The government watchdog President Obama fired last month for allegedly being "confused" and "disoriented" filed a lawsuit Friday to reclaim his job, the Washington Times reported.
Gerald Walpin, who was the inspector general for the Corporation for National and Community Service until President Obama removed him, argues in the lawsuit that the firing was politically motivated and broke a 2008 law governing how watchdogs can be dismissed, the newspaper said.
Obama hastily removed Walpin after a board meeting in May in which, the White House says, he was "unduly disruptive," and exhibited a "lack of candor" in providing information to decision makers.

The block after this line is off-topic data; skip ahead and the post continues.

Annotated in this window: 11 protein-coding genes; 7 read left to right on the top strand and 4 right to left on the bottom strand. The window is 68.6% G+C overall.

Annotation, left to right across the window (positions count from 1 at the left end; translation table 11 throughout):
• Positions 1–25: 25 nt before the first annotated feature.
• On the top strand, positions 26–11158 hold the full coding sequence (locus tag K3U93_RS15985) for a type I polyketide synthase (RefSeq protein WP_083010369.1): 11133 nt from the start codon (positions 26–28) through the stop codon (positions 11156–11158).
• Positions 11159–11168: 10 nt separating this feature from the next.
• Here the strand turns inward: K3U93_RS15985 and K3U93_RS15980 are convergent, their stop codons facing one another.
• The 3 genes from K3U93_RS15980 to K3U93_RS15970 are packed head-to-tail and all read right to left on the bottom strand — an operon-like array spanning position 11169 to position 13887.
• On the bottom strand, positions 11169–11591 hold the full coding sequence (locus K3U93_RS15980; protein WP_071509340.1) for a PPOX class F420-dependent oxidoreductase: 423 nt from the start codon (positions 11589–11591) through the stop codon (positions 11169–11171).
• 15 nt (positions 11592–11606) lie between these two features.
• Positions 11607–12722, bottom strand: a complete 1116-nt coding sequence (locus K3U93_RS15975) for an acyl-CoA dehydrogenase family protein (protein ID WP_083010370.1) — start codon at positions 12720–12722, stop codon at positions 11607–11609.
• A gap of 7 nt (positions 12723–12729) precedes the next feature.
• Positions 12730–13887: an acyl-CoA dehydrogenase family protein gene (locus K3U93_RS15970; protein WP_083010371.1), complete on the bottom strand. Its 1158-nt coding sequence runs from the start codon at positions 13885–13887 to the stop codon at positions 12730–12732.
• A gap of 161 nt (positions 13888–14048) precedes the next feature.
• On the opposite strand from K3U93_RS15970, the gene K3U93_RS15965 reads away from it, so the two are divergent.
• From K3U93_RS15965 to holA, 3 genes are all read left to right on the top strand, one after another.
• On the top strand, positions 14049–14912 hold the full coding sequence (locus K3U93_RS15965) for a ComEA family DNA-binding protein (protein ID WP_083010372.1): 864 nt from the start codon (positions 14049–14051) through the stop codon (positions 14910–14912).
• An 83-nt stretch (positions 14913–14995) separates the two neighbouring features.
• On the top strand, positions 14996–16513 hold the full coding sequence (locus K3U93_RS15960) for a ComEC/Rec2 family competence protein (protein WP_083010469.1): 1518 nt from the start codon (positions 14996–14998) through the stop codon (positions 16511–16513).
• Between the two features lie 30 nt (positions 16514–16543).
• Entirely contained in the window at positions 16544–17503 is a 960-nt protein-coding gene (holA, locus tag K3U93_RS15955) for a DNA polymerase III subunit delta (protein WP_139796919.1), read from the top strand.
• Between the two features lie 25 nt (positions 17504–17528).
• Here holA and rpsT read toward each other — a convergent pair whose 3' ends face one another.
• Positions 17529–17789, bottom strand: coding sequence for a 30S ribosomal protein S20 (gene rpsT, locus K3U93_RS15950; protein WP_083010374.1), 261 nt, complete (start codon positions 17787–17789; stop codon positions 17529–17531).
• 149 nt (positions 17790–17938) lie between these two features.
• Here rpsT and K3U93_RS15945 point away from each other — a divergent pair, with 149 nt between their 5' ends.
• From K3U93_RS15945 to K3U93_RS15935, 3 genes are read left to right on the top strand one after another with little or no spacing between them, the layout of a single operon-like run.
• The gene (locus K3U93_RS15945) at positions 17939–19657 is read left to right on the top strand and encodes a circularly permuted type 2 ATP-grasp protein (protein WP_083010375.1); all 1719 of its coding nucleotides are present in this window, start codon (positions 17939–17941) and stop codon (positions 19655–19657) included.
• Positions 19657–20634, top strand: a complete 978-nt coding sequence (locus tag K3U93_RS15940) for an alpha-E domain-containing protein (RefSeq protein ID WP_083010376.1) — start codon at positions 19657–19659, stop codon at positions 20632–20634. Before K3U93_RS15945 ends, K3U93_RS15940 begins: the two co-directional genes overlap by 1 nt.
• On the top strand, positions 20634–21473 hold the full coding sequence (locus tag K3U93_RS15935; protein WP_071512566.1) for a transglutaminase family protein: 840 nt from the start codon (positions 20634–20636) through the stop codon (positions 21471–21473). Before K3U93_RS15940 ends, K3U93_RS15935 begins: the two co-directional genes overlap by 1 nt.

Walpin has emphatically disputed the charge, calling it baseless. Walpin believes his firing was a result of bad blood between him and the board over his investigation of Sacramento Mayor Kevin Johnson, an Obama supporter, for alleged misuse of federal funds.
Walpin said in his lawsuit, filed in federal district court in Washington, D.C., that the administration violated a 2008 law meant to protect government watchdogs by not interviewing him or any of his staff before canning him.
The law requires that Congress be notified 30 days before an inspector general is dismissed and Walpin argues that the administration has yet to meet the requirements for who should be notified and what reasons must be given.